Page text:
An expert on the Middle Eastern construction industry has said that architects working in Qatar are worried about the future of their projects, following the allegations sparked by a Sunday Times report last week of corruption during the country’s 2022 World Cup bid. With many people calling for Qatar to be stripped of the event or for the bidding process to be re-run, there is a chance that Qatar might have to pull the plug on many of its major projects.
Speaking to the Architects’ Journal Richard Thompson, the Editorial Director of the Middle East Economics Digest, said “A lot of people out here are watching it nervously.”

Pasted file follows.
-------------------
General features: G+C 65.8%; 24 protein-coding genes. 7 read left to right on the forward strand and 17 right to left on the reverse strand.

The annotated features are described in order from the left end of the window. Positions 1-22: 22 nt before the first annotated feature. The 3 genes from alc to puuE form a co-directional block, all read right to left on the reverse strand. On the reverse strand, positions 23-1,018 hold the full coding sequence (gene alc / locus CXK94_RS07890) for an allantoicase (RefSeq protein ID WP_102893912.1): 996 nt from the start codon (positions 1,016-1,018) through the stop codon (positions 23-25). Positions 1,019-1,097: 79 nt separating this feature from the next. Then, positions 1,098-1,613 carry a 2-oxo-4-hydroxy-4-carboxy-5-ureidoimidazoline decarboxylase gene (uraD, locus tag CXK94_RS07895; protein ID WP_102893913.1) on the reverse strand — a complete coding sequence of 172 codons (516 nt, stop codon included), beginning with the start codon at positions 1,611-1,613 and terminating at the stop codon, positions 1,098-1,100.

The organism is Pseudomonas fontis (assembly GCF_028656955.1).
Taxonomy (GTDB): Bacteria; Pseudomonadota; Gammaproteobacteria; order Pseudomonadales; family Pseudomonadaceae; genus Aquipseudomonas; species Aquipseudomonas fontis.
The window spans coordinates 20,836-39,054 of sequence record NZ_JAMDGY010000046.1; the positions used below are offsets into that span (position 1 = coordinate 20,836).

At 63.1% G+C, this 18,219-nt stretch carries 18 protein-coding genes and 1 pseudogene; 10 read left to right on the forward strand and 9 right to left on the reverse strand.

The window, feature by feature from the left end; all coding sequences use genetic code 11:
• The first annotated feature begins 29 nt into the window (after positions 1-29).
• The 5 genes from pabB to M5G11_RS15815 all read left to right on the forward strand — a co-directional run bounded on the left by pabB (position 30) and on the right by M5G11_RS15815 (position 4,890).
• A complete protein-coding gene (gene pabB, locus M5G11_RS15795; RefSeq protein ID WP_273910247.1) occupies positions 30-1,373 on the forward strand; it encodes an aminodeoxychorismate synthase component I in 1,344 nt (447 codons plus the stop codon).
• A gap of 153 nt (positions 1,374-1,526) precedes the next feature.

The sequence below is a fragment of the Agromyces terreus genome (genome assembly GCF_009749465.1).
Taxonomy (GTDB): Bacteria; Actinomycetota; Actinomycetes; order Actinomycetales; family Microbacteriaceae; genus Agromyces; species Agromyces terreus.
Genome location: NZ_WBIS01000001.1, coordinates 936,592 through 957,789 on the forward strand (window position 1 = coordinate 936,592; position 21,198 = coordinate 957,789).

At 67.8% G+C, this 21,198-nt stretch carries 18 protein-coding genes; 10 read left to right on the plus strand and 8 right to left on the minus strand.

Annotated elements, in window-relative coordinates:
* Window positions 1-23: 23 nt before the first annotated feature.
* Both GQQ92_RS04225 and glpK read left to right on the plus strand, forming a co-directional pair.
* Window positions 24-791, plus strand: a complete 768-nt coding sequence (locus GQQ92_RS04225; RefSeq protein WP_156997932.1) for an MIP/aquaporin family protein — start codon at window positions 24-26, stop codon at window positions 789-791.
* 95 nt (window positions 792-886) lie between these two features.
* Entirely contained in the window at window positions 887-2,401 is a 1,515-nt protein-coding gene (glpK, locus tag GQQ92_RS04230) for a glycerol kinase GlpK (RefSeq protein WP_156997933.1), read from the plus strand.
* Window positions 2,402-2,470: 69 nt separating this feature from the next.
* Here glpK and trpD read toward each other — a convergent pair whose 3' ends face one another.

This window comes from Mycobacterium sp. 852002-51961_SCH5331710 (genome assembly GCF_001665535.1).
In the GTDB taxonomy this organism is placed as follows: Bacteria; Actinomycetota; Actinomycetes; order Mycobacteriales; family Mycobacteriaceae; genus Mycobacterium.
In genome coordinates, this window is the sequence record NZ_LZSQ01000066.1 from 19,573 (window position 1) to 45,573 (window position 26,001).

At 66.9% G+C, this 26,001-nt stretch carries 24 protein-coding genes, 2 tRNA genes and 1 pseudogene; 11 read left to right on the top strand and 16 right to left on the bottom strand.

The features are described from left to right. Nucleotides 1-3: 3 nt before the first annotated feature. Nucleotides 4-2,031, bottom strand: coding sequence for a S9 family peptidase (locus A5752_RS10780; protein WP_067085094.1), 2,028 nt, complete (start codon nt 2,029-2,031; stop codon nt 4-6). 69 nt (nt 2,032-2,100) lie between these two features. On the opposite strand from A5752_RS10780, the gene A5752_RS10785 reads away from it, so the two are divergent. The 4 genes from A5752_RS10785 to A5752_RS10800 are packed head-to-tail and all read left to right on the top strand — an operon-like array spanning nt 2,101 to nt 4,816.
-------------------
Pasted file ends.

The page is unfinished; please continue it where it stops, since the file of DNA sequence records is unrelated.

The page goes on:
Despite the risk posed by the allegations, Thompson made clear that the World Cup is just one part contributing to “Vision 2030″ in Qatar, and so not all projects will be at risk: “The past 12 months have seen some pretty major infrastructure projects going ahead – the Doha metro, waste water and sewerage programme… if the World Cup doesn’t go ahead all of those other things will carry on. The projects that will be affected are the stadiums and the ambitions for hotels will be scaled back.”
These at-risk stadium plans will likely include the recently launched competition for the Centerpiece Lusail Stadium, and Zaha Hadid‘s Al Wakrah Stadium.